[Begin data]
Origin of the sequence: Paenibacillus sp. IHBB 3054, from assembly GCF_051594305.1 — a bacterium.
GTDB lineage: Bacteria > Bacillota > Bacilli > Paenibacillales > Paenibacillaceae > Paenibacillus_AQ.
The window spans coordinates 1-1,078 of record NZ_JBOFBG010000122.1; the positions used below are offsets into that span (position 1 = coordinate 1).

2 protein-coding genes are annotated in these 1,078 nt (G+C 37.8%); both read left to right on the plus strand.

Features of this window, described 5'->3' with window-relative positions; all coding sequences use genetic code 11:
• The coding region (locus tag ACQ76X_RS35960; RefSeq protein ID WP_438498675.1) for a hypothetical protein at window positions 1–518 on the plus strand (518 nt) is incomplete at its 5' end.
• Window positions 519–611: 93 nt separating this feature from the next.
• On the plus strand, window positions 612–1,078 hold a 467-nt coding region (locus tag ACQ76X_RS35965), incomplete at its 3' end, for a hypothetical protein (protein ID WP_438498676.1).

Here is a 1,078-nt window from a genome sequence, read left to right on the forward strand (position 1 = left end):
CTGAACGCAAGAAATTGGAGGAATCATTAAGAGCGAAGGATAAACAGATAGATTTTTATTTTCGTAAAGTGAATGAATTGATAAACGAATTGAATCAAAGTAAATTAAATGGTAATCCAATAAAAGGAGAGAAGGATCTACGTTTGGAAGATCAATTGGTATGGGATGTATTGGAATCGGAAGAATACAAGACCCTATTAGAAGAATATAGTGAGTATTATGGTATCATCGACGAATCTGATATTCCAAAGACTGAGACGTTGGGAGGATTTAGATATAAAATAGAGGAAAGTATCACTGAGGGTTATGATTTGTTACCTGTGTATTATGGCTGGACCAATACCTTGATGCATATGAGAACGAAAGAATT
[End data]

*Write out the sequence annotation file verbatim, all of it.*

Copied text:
Origin of the sequence: Paenibacillus sp. IHBB 3054, from assembly GCF_051594305.1 — a bacterium.
GTDB lineage: Bacteria > Bacillota > Bacilli > Paenibacillales > Paenibacillaceae > Paenibacillus_AQ.
The window spans coordinates 1-1,078 of record NZ_JBOFBG010000122.1; the positions used below are offsets into that span (position 1 = coordinate 1).

2 protein-coding genes are annotated in these 1,078 nt (G+C 37.8%); both read left to right on the plus strand.

Features of this window, described 5'->3' with window-relative positions; all coding sequences use genetic code 11:
• The coding region (locus tag ACQ76X_RS35960; RefSeq protein ID WP_438498675.1) for a hypothetical protein at window positions 1–518 on the plus strand (518 nt) is incomplete at its 5' end.
• Window positions 519–611: 93 nt separating this feature from the next.
• On the plus strand, window positions 612–1,078 hold a 467-nt coding region (locus tag ACQ76X_RS35965), incomplete at its 3' end, for a hypothetical protein (protein ID WP_438498676.1).

Here is a 1,078-nt window from a genome sequence, read left to right on the forward strand (position 1 = left end):
CTGAACGCAAGAAATTGGAGGAATCATTAAGAGCGAAGGATAAACAGATAGATTTTTATTTTCGTAAAGTGAATGAATTGATAAACGAATTGAATCAAAGTAAATTAAATGGTAATCCAATAAAAGGAGAGAAGGATCTACGTTTGGAAGATCAATTGGTATGGGATGTATTGGAATCGGAAGAATACAAGACCCTATTAGAAGAATATAGTGAGTATTATGGTATCATCGACGAATCTGATATTCCAAAGACTGAGACGTTGGGAGGATTTAGATATAAAATAGAGGAAAGTATCACTGAGGGTTATGATTTGTTACCTGTGTATTATGGCTGGACCAATACCTTGATGCATATGAGAACGAAAGAATT